We All Sleep in the Same Room, the debut novel from Paul Rome, follows the life of Tom, a labor lawyer in his forties living and working in Manhattan. He lives an enviable life: happily married, father to a child, and in the prime of his career. And then, piece by piece, he being to make a series of decisions that cause his life to unravel. That contrast, between a publicly heroic face and a collapsing inner life, propels this novel forward, and I reached out to Rome via email to learn more. The book’s trailer can be watched here; Rome will read with Adelle Waldman at NYU Bookstore on February 24.
Tom, the protagonist of We All Sleep in the Same Room, works as a labor lawyer. What led you to choose this profession for him?
My father is a labor lawyer in Boston. I grew up hearing stories about the victories as well as the frustrations that accompany the profession. A lot of protagonists have an indifferent or contemptuous relationship to their job (or no job at all) and thus a certain indifferent or ambiguous understanding of their role in the world. Tom isn’t like that. He has strong convictions and a developed sense of morality that drives his commitment to defending the rights of the working class. I was drawn to the idea of Tom’s understanding of his role in the world, his moral compass so to speak, being in tension or opposition with his behavior. I wanted to set the stakes as high as possible for him and for the reader.
The novel is set in 2005, and references a few events from that year: John Roberts’s Supreme Court nomination and the New York City transit strike among them. When you were first writing the novel, did you know from the outset that it would be set in this particular year?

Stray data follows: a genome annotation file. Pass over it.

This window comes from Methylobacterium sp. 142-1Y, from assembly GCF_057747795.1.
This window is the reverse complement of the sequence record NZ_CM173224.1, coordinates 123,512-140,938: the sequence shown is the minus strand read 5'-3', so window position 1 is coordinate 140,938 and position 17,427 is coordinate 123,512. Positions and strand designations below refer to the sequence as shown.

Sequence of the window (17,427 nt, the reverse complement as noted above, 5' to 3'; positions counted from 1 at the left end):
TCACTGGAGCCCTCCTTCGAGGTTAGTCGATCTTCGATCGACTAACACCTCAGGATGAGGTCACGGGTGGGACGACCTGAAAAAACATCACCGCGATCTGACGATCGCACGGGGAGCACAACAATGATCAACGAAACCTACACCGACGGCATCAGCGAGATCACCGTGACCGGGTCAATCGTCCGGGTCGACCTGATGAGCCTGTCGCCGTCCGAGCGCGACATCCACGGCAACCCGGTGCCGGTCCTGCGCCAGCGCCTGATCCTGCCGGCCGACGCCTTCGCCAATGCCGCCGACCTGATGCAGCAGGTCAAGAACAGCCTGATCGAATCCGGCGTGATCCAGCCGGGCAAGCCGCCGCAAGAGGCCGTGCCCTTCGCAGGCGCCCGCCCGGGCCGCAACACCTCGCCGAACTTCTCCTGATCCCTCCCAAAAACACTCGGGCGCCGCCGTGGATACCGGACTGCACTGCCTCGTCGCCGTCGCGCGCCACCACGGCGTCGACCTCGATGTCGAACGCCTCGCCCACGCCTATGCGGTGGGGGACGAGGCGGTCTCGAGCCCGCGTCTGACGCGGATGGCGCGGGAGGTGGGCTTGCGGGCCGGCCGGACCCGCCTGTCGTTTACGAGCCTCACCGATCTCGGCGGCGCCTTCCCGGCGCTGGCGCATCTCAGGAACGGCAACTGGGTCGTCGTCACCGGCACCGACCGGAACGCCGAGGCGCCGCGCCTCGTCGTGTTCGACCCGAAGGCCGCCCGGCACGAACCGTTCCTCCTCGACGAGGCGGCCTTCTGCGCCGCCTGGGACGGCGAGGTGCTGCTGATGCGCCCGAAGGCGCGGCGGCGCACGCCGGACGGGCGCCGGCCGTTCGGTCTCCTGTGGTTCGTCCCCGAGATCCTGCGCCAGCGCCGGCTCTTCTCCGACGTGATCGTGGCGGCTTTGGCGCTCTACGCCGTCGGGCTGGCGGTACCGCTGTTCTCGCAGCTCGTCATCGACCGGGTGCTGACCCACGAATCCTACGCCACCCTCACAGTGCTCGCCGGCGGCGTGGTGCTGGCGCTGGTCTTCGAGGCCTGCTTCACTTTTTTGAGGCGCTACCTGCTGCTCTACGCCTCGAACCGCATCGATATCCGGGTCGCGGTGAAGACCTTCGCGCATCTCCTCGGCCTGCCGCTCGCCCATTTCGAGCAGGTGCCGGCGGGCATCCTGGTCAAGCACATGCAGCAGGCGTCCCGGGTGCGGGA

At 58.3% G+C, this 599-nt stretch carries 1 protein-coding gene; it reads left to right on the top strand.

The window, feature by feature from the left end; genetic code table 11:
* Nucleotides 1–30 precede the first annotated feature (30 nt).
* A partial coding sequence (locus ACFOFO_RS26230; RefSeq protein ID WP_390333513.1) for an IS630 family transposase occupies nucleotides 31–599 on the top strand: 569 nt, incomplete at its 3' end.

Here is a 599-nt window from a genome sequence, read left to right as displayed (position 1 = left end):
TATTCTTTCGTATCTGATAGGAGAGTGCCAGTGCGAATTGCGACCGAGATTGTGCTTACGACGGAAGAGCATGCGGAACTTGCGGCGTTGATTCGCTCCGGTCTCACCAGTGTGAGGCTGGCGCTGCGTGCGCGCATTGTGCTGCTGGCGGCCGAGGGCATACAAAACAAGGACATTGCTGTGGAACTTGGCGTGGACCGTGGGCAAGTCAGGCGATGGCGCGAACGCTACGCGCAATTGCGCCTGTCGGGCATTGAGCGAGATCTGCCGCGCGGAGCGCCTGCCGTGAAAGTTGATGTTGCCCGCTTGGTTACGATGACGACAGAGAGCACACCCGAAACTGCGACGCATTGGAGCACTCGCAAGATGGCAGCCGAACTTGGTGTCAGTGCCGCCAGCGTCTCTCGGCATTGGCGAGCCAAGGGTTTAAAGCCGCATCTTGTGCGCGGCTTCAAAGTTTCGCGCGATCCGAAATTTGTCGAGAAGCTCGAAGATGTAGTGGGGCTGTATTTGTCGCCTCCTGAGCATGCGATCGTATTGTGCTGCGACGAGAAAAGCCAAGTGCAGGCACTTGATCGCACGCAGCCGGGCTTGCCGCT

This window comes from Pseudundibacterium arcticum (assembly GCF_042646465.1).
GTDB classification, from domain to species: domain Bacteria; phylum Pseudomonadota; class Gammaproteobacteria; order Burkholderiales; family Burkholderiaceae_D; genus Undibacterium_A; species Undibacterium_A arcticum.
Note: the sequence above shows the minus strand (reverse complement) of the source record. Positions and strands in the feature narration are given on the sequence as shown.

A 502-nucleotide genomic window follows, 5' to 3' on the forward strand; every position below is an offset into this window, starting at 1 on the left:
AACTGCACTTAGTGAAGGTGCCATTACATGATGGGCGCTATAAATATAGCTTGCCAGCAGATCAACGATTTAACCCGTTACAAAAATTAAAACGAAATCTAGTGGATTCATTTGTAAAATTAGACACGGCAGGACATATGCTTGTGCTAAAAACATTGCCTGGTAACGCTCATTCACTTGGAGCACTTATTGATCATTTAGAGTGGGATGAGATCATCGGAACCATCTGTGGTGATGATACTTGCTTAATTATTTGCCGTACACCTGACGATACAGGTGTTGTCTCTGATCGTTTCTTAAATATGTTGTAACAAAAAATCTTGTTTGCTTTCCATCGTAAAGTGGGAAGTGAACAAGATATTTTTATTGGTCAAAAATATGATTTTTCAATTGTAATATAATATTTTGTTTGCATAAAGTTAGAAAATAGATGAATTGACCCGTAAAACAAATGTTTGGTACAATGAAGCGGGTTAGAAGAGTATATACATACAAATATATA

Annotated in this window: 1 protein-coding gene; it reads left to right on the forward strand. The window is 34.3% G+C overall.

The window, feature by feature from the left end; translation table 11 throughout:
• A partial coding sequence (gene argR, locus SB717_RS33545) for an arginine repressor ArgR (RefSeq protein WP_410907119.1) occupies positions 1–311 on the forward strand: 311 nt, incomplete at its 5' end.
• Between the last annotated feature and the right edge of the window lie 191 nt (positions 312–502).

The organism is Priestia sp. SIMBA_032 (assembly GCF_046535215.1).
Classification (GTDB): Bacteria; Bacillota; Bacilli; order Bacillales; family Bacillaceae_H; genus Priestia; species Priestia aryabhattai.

Yes. The transit strike was a really big, disruptive event when it happened — Bloomberg and the business community were understandably horrified by the prospect of how the strike might affect Christmas shopping — and I always knew that I wanted to incorporate it into a novel about a labor lawyer. Earlier drafts actually had a lot more topical events and allusions, but I tried to leave in only what was essential.
Ambiguity plays a large part in the book, from questions of the guilt or innocence of Tom’s clients to the whereabouts of certain characters that Tom isn’t always able to contact. Did you know, at any given point, where a certain character would be, even if it didn’t make it onto the page?
Yes and no. I thought about every potential ‘off-stage’ event — sometimes for hours and weeks at a time — but there remain some questions to which I’m still undecided. Maybe I shouldn’t admit that, but on the other hand, I feel it’s true to experience. Some things, including what constitutes guilt verses innocence, are unknowable. I find that notion to be as liberating as it is terrifying. Haunting, really.
I have this quote taped to the wall by my desk from the South African artist William Kentridge that says: “I’m interested in a political art, that is to say an art of ambiguity, contradiction, uncompleted gestures, and uncertain endings. An art (and a politics) in which optimism is kept in check and nihilism at bay.” I felt an immediate kinship with Kentridge when I read that.
Is Frank’s role in the novel — art-school graduate, babysitter, and later writer — indicative of a certain kind of post-college progression?